Graduating seniors win fellowships, awards
Thomas Murphy | Friday, May 17, 2019
Members of the class of 2019 received an array of fellowships and awards this year, including two Marshall Scholarships, a Gates Cambridge Scholarship and a dozen Fulbright grants.
Jeffery Thibert, director of the Flatley Center for Undergraduate Scholarly Engagement (CUSE) said students spent months working with CUSE to build their applications and perfect their essays before they were ready to be submitted.
“It’s about six to eight months that people are working on the application,” Thibert said. “The ideal scenario really is that people start working on these in April or May — that’s sort of when they enter the process with us — and then they continue to work with us throughout the summer. Then most of the [highly competitive scholarships] are due in late September or early to mid-October, in that realm. Between April and October, it’s usually at least six months. Now, that’s not required, you don’t have to do it, but often the people who are successful with these have been thinking about the application for that long.”
The application process has become more intense in recent years, as there has been an upward trend in the number of qualified students applying as well as an increase in resources dedicated by universities to help students with their applications, Thibert said.
“These awards get more competitive every year, and I think it’s partially because there’s more awareness of some of these every year,” he said. “The pool is getting so much stronger, even to be a finalist for one of these, an honorable mention for one of these. For some [awards], you have to be nominated by the University or endorsed by the University, even that now is much more of an accomplishment because to just excel in the more and more competitive pool is getting harder and harder.”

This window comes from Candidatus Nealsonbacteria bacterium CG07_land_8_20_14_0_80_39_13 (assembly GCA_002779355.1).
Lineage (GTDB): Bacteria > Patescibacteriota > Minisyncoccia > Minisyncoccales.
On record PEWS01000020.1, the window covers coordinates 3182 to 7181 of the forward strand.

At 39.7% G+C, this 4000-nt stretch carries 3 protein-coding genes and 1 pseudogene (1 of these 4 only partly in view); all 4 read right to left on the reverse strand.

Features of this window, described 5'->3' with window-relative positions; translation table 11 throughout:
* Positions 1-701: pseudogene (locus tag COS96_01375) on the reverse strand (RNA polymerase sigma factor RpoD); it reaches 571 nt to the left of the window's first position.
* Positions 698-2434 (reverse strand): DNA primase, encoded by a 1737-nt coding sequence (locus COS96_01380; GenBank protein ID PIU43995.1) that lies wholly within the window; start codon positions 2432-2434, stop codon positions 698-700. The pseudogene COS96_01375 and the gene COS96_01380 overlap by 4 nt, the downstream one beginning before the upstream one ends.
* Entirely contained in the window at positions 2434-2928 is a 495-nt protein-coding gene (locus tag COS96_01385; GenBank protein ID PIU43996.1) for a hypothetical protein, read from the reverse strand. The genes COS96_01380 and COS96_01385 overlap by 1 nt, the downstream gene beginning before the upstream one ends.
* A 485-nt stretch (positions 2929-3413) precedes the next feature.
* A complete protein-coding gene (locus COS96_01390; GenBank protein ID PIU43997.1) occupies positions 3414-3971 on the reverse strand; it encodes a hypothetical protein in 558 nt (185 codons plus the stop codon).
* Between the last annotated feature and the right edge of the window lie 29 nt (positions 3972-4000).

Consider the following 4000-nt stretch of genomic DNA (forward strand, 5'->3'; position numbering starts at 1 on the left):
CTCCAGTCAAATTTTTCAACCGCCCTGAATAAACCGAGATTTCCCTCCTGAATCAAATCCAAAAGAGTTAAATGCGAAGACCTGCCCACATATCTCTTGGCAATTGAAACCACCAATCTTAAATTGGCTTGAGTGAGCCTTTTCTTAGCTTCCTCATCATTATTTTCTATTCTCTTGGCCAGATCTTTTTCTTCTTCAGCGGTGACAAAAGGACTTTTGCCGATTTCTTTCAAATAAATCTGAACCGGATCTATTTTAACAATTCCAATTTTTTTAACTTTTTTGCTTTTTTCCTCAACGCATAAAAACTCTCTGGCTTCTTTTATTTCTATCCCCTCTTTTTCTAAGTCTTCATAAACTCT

Despite an increasingly competitive application process, Thibert said Notre Dame has performed at a high level of success consistently in recent years.
“In the past three years or so we’ve seen an uptick in people receiving the most competitive fellowships,” he said. “There might still be some room to grow, … but I think we’ve hit a pretty good plateau with these things. The performance of the University has been pretty steady and pretty strong.”
The University’s success with the awards can be at least partially explained by the many unique opportunities it offers to undergraduate students that help applicants differentiate themselves, Thibert explained.
“The University, I think, is increasingly emphasizing international education and trying to strengthen the core curriculum in a way that gives people a firmer, general education base while allowing them to go into depth maybe a little earlier than they could have in the past,” Thibert said. “Many of these fellowships are interested in people who have gone beyond the typical undergraduate experience, and one way to do that is to have a significant study abroad experience where you achieve something that you couldn’t have achieved at your home institutions, so people who have studied abroad and do research or have interesting internships — those kinds of thing tend to stand out.”
One such abroad experience is that of senior Caroline McGowan, a neuroscience and behavior major and finalist for the Fulbright English Teaching Assistantship. McGowan said she will be using her Fulbright to teach in Chennai, India, a place where she had previously visited with a Notre Dame group.
“I went to India the summer after my sophomore year on an ISSLP — the International Summer Service Learning Program — and I went to Chennai and worked at a school for children with severe disabilities,” McGowan said. “I was in the classroom in the morning and the occupational therapy room in the afternoon. It was really hard, very complicated, but I loved it. I fell in love with the people, the generosity and the diversity of idea; it’s just really amazing. I knew I wanted to go back.”